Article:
About Road Noise
In the world today, noise has become one of the most pervasive forms of environmental pollution.
Noise is everywhere. It affects our lives at home, at work and at play. Wherever people live there is noise. Noise, by definition, is any unwanted or excessive sound. It can be a nuisance, interfering with sleep, work or recreation, and in extreme situations, it can lead to anxiety, stress and other health problems.
As we know from our high school science classes, sound waves are created when an object moves or vibrates. When these waves reach our ears, they cause our eardrums to vibrate, sending signals to the brain that we interpret as sound. A measurement of the wave traveling through the air is used as an indication of the intensity of sound or its volume, and is described in terms of a scale called the decibel (dB). Noise measurements made by filtering high- and low-pitched sounds-approximating the way an average person hears sounds-is called the A-weighted level or dBA.
The dB(A) scale begins at zero, which represents the faintest sound that can be heard by humans with very good hearing. Conversations take place in the 50 dB(A) range and a chainsaw whines at about 100 dB(A). Normal highway traffic sounds rank about 75 dB(A) and jet airliners around 90 dB(A). For most people, discomfort starts in the 70 to 80 dB(A) range, with the threshold of pain around 140 dB(A). The Federal Highway Administration (FHWA) has chosen 67 decibels as the point where state and federal agencies must consider reducing the noise level.
Road Noise Abatement Options
If road noise abatement is needed, the construction of noise walls is the latest solution. Barrier wall construction currently costs between $1.3 and $3 million per mile, depending on how much other construction is going on at the same time.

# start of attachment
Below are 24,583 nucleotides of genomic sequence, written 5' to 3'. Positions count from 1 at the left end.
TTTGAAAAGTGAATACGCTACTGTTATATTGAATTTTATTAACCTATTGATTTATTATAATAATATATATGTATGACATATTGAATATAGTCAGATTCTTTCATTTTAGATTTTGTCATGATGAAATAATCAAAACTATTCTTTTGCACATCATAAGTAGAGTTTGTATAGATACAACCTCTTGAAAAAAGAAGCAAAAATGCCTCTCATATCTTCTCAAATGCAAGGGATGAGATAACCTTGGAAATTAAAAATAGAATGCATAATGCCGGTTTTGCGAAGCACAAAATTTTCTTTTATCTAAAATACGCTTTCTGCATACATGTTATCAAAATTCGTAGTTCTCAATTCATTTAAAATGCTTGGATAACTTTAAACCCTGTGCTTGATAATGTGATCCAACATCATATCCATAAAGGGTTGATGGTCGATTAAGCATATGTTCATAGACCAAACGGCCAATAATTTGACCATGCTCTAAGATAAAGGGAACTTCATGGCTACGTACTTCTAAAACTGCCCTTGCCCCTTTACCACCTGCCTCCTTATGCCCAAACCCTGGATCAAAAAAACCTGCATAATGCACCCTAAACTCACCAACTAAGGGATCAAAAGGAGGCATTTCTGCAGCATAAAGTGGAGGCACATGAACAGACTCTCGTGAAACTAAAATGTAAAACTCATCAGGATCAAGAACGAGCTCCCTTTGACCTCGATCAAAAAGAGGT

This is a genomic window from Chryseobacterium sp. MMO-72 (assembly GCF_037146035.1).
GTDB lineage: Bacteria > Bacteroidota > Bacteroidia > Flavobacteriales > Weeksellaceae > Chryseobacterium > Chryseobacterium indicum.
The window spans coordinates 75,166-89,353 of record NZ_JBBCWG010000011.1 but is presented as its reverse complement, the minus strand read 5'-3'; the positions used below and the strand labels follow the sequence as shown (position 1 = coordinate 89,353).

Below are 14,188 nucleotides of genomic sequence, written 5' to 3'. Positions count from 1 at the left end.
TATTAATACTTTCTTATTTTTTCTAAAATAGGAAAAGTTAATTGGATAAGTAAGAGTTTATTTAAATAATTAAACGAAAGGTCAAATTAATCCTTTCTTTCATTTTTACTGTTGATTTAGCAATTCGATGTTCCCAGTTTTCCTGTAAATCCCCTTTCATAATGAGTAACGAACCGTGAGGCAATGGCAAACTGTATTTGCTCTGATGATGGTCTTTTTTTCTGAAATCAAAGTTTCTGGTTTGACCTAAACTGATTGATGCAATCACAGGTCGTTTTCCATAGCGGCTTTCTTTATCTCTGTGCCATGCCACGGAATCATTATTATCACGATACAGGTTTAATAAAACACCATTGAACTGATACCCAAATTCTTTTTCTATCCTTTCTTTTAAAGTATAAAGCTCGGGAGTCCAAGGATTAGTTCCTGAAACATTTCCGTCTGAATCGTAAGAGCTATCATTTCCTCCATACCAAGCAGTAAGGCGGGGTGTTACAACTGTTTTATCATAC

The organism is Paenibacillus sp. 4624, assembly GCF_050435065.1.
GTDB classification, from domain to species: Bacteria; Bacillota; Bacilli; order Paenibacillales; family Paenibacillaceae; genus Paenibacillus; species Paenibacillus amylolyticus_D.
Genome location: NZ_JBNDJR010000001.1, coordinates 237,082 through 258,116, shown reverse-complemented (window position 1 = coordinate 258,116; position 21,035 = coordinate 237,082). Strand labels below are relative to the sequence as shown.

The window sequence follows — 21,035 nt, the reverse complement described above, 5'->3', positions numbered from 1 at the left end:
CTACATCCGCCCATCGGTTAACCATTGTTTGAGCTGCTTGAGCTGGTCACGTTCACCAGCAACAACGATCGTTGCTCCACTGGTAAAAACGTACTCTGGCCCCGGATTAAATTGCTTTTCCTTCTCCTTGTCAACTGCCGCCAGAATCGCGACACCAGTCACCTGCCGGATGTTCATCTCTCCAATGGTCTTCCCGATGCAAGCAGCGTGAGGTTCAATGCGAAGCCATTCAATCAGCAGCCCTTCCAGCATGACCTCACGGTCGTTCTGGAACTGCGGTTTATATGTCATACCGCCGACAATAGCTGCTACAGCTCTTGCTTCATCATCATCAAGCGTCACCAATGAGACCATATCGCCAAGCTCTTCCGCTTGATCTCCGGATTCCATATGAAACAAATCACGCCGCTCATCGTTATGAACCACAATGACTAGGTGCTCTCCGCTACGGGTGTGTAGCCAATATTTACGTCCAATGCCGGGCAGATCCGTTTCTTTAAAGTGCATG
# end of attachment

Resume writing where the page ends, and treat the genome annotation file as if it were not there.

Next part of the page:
When a noise barrier wall is constructed, there is a significant noise drop immediately behind the wall. The problem is that those buildings that are on hillsides, at intersections or driveways or anywhere there is an opening in the wall, will not benefit from noise reduction. In some cases where noise walls are built parallel to one another, noise reflections or echoes of the sound waves off the opposite wall can actually increase noise levels at a location near the highway.
Studies show that when all these inefficiencies are considered, the average noise reduction from noise barriers is approximately 7 dB(A). Other noise abatement options such as vegetation or green walls have the same limitations.
There is no better way to reduce road noise than to treat the problem at its source. By paving roads and highways with asphalt the noise inside homes and businesses can be significantly reduced.
Research in the U.S. and Europe shows that a Stone Matrix Asphalt (SMA) or Open-Graded FrictionCourse (OGFC) mix will reduce highway noise by 3 to 5 dB(A). To the average person, this reduction is the same as doubling the distance between the source of the noise and their location.
When comparing the noise reduction that is possible by choosing asphalt pavement-up to 7 dB(A) -we see how much more practical pavement surface selection is than construction of noise barrier walls.